A look at Food Wise 2025, the Department of Agriculture, Food and the Marine’s plan to grow the Irish agricultural economy over the next decade.
Food Wise 2025 is the Department of Agriculture, Food and the Marine’s plan to grow the Irish agricultural economy. It sets out the practical ways in which aspirations for growth can be made and how to support the sector as it strives for new levels of success in the decades ahead.
Agri-food is Ireland’s oldest and largest indigenous industry, deeply embedded in the landscape, history and personality of the country. It encompasses everything from primary agriculture to food and beverage production, from fisheries and fish processing to forestry and forestry outputs. The industry provides quality, safe nutritious food to consume in at least 175 countries around the world. The sector is also the main driver of the Irish economy in many rural areas and, in terms of direct and indirect employment and wealth creation, its impact across the country is unparalleled.
However, the local impact is only one side of the story. The sector’s focus on international export markets has been a longstanding one. The recent renewal in export growth has been unprecedented and resulted in a sharp growth in Irish food and drink exports in the years 2010 to 2014. This strong growth sits in stark contrast to many other sectors that suffered at the hands of the recession and has positioned the agri-food industry at the heart of Ireland’s journey to economic recovery. It is against this backdrop that the Food Wise 2025 strategy has been developed.
The strategy can be seen as a framing document, it represents the shared voice of an industry striving to create a business and regulatory environment in which, “extensive growth opportunities over the next 10 years can be fully capitalised on.”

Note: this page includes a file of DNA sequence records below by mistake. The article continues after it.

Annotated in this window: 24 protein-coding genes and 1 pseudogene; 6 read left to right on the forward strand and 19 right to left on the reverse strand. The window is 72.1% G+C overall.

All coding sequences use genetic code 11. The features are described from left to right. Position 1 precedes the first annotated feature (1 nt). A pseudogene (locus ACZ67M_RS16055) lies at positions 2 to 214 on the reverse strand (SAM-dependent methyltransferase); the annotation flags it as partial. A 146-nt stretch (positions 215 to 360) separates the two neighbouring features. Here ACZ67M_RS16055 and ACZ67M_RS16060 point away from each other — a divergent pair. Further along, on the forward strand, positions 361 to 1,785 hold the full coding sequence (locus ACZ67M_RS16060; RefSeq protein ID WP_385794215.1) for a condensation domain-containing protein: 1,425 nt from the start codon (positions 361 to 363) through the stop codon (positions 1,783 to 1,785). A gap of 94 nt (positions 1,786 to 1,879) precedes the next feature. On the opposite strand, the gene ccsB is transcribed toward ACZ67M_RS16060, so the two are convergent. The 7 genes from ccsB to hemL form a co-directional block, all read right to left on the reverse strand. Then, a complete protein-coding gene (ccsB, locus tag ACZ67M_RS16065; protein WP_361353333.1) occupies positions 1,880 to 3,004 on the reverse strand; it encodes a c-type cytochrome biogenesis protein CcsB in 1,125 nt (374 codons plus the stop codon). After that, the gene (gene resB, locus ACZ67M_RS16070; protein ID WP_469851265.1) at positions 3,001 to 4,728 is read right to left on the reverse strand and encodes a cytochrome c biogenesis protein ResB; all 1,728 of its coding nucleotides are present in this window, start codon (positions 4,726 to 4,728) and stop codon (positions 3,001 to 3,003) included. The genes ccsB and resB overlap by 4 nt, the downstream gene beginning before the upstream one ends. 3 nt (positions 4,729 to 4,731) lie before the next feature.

The strategy has identified significant growth opportunities across all subsectors of the Irish agri-food industry. It notes the potential for exports to grow by 85 per cent to €19 billion per annum by 2025 thanks to an expansion in dairy, beef, seafood and consumer food and drink exports. The result of this growth, will, it is hoped see the Gross Added Value of the sector climb to 70 per cent.
This increase in exports and in value added outputs will increase direct employment in the sector, with the potential for up to 23,000 additional jobs. The added benefit of these jobs is that unlike many other sectors, the jobs will be spread nationwide and ensure a significant further spin off in terms of the creation of indirect employment.
While there is an obvious financial benefit to the sector’s growth, the strategy is aware that any growth cannot be considered in isolation from the environmental impact it would have. Factors such as the depletion of natural resources and the potential further impact on climate change will be taken into account. To combat these challenges, Food Wise 2025 claims that the focus must be evenly split between managing and sustaining the natural resources and on increasing production.